Reprinted by permission from Elisabeth Hogue, Esq.; (877) 871-4062; ElizabethHogue@ElizabethHogue.net
Discharge planners/case managers are likely to encounter instances in which home care, hospice, and home medical equipment (HME) providers state that they cannot accept patients because they are “unsafe” at home. The use of this term may be confusing to discharge planners/case managers. What is it about patients’ homes that make it unsafe for them to receive services there? Aren’t all patients appropriate for home care?
First, discharge planners/case managers may not have provided services in non-institutional settings. If so, it may be difficult to make a crucial distinction between institutional care and home health services. Specifically, in institutional settings the provider controls the “turf” on which care is rendered. In post-acute care at home, providers have little control over the environment in which services are provided. In fact, patients have almost absolute control over the “turf” in home care because services are rendered in their private residences.
Consequently, home care providers often confront barriers to the provision of services that many discharge planners have not experienced. Staff have, for example, encountered “attack geese” when they arrive at patients’ homes and risk the consequences of a serious pecking in order to reach patients’ bedsides! Or they have come eyeball-to-eyeball with a pet alligator, named Bubba, in a mobile home in Louisiana!
Although patients may not be adversely affected by pecking geese and may have a cozy relationship with Bubba, there may be other factors over which home care providers have no control that clearly jeopardize the well-being or safety of patients. These factors may make it impossible for providers to render services at home. Patients’ homes may, for example, be in such disrepair that both patients and caregivers are at risk. A home health nurse, for example, recently fell through the floor of a patient’s home as she approached the patient’s bedside. Patients’ homes may also be invested with roaches, rodents and/or vermin of various types and descriptions. Despite appropriate interventions from providers, patients may suffer repeated falls at home that make it risky or unsafe for them to remain there.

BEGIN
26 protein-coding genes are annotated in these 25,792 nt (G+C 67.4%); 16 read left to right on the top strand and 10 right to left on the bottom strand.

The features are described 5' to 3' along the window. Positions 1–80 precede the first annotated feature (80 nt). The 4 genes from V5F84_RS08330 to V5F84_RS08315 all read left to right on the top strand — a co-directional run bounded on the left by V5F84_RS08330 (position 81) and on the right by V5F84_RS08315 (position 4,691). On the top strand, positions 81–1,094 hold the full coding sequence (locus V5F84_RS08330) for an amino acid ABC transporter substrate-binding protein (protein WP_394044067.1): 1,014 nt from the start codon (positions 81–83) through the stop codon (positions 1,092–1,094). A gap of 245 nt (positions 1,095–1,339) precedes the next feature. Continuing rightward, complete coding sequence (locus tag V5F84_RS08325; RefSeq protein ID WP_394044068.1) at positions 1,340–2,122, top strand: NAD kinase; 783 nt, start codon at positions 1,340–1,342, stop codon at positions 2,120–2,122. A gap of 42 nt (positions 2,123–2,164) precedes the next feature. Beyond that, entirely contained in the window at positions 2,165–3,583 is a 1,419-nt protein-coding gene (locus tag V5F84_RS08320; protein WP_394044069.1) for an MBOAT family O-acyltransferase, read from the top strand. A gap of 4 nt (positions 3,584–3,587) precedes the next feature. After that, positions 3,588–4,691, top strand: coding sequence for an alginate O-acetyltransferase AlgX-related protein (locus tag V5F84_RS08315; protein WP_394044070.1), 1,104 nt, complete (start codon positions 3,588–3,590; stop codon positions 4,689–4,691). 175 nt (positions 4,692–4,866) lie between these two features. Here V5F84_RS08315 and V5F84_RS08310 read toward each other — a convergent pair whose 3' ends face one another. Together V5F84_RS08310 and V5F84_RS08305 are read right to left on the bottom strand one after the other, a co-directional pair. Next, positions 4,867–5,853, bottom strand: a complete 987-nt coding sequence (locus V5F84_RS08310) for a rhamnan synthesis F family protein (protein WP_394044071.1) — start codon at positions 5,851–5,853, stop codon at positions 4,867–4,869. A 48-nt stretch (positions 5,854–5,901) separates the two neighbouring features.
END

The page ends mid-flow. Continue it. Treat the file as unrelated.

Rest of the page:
Despite these examples, discharge planners/case managers may still be unclear about why patients cannot be cared for at home when post-acute providers decline referrals on the basis that patients are “unsafe.” It may be helpful for providers to be more detailed in their communications. Specifically, providers could say, “The patient’s home environment will not support services at home for the following reasons….” When providers’ communications with discharge planners/case managers are vague, discharge planners might prompt clearer communication by asking: “What are the specific reasons why this patient’s home environment will not support home care services?”
Institutional care and home care services are fundamentally different models of care. Because the differences are so great, it is reasonable to expect that providers who practice primarily in institutions and those who work in home care may not always understand or account for important factors involved in different types of care. Clear, specific communication is, therefore, absolutely essential for the well-being of patients.
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